Open main menu

Wikipedia β

Kira Cochrane

Kira Cochrane (born 1977)[1] is a British journalist and novelist. She works as Opinion Editor at The Guardian.[2]

Kira Cochrane
Kira Cochrane, 2014 (cropped).jpg
Kira Cochrane chairing a 2014 Southbank Centre panel discussion on how austerity affects women.
Born Kira Cochrane
1977 (age 40–41)
Loughton, Essex, UK
Residence United Kingdom
Nationality British
Occupation Journalist, writer

Contents

Early life and educationEdit

She was born and raised in Loughton, Essex.[3] Her elder brother was killed aged 8 in a traffic accident in 1983, and Cochrane's father had died of a heart attack, with the result that Cochrane and her younger brother were raised in a single parent household.[4] She attended Christ's Hospital school, Horsham[5] before reading American Literature at the University of Sussex and the University of California, Davis.[1][6]

Career in journalismEdit

Formerly a journalist on The Sunday Times, she is a feature writer on The Guardian and was the newspaper's women's editor from 2006[7] to November 2010, when she was succeeded by Jane Martinson.[8] Cochrane subsequently worked as a features writer on the newspaper. Cochrane wrote a column for the New Statesman magazine from around 2006 to July 2008.[9]

WritingEdit

Kira Cochrane has published two novels, The Naked Season[10] and Escape Routes for Beginners,[11] which appeared on the long list for the 2005 Orange Prize for Fiction.[12] In 2009, Cochrane was herself on the judging panel for that year's Orange Prize for Fiction.[13] She co-edited (with Eleanor Mills) Cupcakes and Kalashnikovs: 100 Years of the Best Journalism by Women,[14][15] published in the United States as Journalistas: 100 Years of the Best Writing and Reporting by Women Journalists[16][17] and has edited an anthology of women's writing which has appeared in The Guardian, Women of the Revolution: Forty Years of Feminism.[18]

ReferencesEdit

  1. ^ a b "Kira Cochrane". Simon & Schuster. Retrieved 2 September 2013. 
  2. ^ "Kira Cochrane". The Guardian. 7 March 2017. 
  3. ^ Mslexia - Issue 43 Retrieved 2016-10-20.
  4. ^ Cochrane, Kira (26 February 2011). "Darin Strauss: Two cars, two deaths". The Guardian. Retrieved 21 February 2014. 
  5. ^ Cochrane, Kira (14 May 2012). "Letter: 'Michael Butler gave me a glimpse of a different kind of politics, based on care and commitment'". The Guardian. Retrieved 8 October 2017.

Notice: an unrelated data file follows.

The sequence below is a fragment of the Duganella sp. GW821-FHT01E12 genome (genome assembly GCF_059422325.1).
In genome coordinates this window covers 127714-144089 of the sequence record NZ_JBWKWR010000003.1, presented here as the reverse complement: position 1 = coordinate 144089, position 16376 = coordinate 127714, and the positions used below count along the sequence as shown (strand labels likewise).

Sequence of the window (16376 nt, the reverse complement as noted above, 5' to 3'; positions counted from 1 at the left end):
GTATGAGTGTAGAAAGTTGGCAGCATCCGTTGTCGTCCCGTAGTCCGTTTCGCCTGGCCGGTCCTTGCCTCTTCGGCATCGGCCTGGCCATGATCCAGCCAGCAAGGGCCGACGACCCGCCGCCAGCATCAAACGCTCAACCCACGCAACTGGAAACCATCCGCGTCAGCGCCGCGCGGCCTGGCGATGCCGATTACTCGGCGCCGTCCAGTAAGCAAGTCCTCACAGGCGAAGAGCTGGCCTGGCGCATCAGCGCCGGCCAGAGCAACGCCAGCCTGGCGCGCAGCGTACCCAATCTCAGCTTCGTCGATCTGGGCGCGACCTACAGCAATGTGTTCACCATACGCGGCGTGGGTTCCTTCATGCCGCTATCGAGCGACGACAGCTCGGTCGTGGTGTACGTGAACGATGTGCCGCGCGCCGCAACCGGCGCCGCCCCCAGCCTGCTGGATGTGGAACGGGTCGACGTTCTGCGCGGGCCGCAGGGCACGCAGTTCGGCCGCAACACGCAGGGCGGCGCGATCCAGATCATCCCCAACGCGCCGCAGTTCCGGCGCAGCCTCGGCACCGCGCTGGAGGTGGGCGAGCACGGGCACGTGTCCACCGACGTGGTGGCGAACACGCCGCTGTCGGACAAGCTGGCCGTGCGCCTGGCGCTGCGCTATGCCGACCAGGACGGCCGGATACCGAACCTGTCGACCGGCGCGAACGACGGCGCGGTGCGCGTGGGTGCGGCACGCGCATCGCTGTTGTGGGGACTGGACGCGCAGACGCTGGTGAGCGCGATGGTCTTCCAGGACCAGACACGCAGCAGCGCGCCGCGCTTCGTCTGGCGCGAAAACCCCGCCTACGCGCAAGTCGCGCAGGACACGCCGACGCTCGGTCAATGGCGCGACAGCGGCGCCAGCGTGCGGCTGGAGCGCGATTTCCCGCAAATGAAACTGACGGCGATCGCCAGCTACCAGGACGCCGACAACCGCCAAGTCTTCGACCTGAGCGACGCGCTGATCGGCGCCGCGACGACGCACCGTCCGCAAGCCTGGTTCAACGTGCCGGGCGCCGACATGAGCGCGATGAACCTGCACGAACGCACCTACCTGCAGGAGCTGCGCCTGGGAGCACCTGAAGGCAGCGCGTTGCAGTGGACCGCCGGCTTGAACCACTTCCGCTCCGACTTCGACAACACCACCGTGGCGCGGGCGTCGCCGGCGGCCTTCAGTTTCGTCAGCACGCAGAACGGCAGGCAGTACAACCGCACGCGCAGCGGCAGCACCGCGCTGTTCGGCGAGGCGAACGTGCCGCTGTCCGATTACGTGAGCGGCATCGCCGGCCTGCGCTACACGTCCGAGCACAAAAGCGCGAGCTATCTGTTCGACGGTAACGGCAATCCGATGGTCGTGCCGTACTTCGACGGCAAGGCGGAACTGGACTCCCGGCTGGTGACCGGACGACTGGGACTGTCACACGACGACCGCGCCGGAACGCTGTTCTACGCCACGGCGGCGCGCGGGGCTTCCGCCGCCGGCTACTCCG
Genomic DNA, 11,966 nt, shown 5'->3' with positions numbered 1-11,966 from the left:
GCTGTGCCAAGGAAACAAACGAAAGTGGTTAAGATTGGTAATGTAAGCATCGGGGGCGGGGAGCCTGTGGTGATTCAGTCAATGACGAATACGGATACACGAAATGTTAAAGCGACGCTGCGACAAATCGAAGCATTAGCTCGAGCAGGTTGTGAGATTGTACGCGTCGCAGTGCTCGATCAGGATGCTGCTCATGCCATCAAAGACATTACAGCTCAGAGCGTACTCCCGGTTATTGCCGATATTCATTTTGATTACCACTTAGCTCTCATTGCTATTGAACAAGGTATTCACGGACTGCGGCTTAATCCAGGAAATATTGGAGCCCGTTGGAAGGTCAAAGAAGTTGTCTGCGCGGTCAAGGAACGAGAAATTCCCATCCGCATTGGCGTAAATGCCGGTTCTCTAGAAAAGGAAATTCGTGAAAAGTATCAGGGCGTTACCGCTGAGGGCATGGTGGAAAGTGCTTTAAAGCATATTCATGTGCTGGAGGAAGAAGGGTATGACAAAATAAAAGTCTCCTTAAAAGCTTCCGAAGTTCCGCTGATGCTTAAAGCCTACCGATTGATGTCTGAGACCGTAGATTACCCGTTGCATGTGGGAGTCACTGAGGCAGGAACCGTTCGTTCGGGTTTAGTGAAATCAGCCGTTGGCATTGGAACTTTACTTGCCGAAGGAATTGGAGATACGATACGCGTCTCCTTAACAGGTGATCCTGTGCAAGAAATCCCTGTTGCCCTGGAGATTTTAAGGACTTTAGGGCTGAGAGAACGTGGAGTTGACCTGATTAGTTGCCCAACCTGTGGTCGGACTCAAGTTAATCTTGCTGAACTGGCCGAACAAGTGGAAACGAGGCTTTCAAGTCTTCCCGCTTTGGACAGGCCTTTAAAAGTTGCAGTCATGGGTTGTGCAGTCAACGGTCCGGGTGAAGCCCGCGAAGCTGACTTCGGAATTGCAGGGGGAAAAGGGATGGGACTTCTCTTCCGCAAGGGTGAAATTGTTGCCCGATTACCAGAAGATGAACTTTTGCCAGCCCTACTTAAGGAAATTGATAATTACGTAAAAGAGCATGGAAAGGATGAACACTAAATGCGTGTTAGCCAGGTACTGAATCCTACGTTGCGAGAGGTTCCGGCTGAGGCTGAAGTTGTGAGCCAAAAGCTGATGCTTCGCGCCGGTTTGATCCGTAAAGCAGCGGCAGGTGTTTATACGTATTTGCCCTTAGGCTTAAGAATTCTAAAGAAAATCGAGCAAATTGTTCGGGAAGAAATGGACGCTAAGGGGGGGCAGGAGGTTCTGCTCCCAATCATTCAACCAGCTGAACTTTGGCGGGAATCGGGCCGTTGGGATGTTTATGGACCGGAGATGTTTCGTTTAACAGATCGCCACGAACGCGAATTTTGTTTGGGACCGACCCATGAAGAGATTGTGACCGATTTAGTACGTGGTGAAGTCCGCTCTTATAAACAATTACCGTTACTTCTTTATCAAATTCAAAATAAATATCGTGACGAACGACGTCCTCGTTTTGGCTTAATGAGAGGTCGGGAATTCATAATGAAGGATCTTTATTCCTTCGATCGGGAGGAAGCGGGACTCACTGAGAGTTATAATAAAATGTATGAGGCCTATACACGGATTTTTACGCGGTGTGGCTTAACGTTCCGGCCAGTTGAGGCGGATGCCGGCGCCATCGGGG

6. ^ "Kira Cochrane". Facebook. Retrieved 21 February 2014. 
  7. ^ Cochrane, Kira (18 July 2007). "Still so much to do: Kira Cochrane 2006 - present". The Guardian. Retrieved 21 February 2014. Series: 50 years of the womens' pages 
  8. ^ Martinson, Jane. "Speaker Profile: Jane Martinson, Journalist". Speakers for Schools. Archived from the original on 26 February 2014. Retrieved 21 February 2014. 
  9. ^ Cochrane, Kira (3 July 2008). "And it's goodbye to all that.." New Statesman. Retrieved 21 February 2014. 
  10. ^ Cochrane, Kira (2005). The naked season. London: Pocket Books. ISBN 9780743492485. 
  11. ^ Cochrane, Kira (2005). Escape routes for beginners. London: Pocket Books. ISBN 9780743478427. 
  12. ^ "Orange Prize for Fiction 2005". The Guardian. Retrieved 21 February 2014. 
  13. ^ Sponsorship & Entertainment (21 April 2009). "Orange Prize for Fiction announces 2009 shortlist". Orange Prize for Fiction newsroom. Retrieved 21 February 2014. 
  14. ^ Silvester, Christopher (2 October 2005). Cupcakes and Kalashnikovs edited by Eleanor Mills and Kira Cochrane. The Sunday Times. London. Retrieved 16 February 2017.  (subscription required)
  15. ^ Mills, Eleanor; Cochrane, Kira, eds. (2005). Cupcakes and Kalashnikovs 100 years of the best journalism by women. New York: Constable & Robinson. ISBN 978-1845291655. 
  16. ^ Cochrane, Kira; Mills, Eleanor (2005). Journalistas : 100 years of the best writing and reporting by women journalists. New York: Carroll & Graf. ISBN 9780786716678. 
  17. ^ Jill Abramson "The Lionesses", New York Times, 8 January 2006
  18. ^ Cochrane, Kira (2012). Women of the revolution : forty years of feminism. London: Guardian Books. ISBN 978-0852652275.